On "Wasn't Born to Follow," Tork again shows off an excellent voice as he leads a Gerry Goffin and Carole King tune. Much of the backing track was recorded in 1968, which can definitely be heard in the harpsichord, but modern touches have been placed on it.
The minimalistic "I Know What I Know" serves as the only Nesmith-penned track. His cryptic blurb in the liner notes could be taken to mean that he sees this song as something of a reunion song, or at the very least, that he dedicates this song to the reunion. Either way, the slow-paced song is moving, and a great song to be placed near the end of the album.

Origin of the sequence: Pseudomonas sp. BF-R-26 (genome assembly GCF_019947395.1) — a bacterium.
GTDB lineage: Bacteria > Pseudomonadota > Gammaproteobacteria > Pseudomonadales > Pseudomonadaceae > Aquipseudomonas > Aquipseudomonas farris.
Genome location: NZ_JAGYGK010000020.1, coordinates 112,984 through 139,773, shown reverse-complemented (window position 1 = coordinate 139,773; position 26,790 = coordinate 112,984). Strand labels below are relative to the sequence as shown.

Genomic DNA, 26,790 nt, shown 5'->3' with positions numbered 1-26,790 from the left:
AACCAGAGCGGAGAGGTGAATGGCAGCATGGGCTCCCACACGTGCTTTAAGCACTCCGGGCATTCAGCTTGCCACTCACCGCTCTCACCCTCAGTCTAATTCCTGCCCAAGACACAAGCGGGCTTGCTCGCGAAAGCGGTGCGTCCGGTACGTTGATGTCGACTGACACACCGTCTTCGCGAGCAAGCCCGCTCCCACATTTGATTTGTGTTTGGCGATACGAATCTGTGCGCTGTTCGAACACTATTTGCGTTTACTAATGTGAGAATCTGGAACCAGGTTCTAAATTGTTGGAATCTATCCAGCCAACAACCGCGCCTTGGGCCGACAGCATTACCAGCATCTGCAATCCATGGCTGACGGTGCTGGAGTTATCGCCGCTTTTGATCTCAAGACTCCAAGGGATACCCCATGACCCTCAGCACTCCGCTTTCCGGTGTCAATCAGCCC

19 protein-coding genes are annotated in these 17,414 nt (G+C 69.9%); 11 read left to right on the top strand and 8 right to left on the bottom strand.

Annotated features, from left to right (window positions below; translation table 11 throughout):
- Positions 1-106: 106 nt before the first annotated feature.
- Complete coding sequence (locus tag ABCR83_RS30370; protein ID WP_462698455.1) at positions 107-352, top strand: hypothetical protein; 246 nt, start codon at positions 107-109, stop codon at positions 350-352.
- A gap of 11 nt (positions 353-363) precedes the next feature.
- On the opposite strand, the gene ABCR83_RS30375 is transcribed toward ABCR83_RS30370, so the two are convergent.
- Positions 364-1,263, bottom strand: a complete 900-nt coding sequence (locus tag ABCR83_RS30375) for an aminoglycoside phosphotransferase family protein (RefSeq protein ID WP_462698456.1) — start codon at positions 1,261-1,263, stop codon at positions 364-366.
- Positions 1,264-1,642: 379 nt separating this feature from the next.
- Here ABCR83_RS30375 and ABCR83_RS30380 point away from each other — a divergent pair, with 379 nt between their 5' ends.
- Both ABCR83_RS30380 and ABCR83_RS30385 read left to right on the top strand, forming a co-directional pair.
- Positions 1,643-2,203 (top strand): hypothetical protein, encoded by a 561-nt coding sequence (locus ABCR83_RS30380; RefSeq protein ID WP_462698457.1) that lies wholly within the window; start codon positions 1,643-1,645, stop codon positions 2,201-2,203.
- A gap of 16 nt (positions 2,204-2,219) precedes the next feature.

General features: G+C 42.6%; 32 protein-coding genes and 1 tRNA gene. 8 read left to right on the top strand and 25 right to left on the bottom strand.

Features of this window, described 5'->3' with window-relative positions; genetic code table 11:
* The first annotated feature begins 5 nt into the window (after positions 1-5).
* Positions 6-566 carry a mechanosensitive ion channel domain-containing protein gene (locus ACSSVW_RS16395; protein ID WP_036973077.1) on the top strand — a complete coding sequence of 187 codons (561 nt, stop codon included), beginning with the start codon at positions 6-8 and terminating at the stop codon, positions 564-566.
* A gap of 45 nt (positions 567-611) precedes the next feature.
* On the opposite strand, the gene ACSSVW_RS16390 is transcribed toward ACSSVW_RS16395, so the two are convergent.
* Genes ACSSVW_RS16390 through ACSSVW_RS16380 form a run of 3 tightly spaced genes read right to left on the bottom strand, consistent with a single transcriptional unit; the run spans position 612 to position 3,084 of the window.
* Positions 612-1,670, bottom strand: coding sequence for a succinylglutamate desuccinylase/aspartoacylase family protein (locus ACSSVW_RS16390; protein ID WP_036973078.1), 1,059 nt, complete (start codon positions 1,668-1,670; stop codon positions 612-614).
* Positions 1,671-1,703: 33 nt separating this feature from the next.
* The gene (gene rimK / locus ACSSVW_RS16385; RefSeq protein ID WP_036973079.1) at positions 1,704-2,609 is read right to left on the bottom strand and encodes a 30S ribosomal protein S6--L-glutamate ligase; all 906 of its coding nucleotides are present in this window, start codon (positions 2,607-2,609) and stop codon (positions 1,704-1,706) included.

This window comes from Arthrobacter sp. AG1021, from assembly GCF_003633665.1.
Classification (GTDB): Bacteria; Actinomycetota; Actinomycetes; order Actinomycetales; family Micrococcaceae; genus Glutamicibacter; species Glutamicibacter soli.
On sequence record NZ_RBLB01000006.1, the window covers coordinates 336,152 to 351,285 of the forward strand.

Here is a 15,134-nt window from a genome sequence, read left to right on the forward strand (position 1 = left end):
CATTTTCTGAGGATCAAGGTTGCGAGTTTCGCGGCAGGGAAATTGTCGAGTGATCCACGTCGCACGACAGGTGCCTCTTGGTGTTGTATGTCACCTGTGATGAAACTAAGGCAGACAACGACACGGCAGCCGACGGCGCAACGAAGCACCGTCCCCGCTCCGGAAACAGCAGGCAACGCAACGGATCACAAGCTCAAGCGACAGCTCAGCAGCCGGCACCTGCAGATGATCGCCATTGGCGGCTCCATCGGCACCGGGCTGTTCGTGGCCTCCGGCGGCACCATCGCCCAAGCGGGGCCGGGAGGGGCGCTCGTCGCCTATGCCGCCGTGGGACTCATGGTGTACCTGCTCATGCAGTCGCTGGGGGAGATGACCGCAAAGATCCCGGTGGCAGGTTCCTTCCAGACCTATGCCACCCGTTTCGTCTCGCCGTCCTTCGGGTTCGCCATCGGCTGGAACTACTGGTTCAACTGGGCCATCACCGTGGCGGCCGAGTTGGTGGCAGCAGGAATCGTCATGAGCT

"I Was There (And I'm Told I Had a Good Time)" closes Good Times. Written by Schlesinger and Dolenz, the song title is a nod to a comment Dolenz frequently makes about his partying days of the late 60s and 70s. The track begins with something of a "Sgt. Pepper" sound. As hokey as the track could have been with the premise the title presented, it turned out very nicely. "I Was There" serves as a fantastic closer, as well as being the only track on which Dolenz performs drums.